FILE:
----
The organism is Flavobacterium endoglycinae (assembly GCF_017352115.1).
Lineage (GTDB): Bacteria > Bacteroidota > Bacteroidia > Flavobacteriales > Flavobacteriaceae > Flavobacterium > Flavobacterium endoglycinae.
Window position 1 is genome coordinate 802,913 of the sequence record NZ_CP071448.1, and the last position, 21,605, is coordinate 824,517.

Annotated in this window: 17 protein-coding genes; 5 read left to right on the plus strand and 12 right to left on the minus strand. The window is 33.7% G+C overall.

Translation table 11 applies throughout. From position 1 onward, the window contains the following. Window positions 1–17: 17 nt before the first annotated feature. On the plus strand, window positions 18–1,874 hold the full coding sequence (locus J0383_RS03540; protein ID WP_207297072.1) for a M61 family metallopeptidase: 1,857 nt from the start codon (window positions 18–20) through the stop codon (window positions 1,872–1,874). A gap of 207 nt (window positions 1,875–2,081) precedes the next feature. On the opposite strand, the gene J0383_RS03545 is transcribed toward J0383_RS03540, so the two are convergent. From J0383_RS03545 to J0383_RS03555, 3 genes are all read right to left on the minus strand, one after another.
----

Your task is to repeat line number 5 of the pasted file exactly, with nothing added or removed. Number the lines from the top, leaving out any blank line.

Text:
Translation table 11 applies throughout. From position 1 onward, the window contains the following. Window positions 1–17: 17 nt before the first annotated feature. On the plus strand, window positions 18–1,874 hold the full coding sequence (locus J0383_RS03540; protein ID WP_207297072.1) for a M61 family metallopeptidase: 1,857 nt from the start codon (window positions 18–20) through the stop codon (window positions 1,872–1,874). A gap of 207 nt (window positions 1,875–2,081) precedes the next feature. On the opposite strand, the gene J0383_RS03545 is transcribed toward J0383_RS03540, so the two are convergent. From J0383_RS03545 to J0383_RS03555, 3 genes are all read right to left on the minus strand, one after another.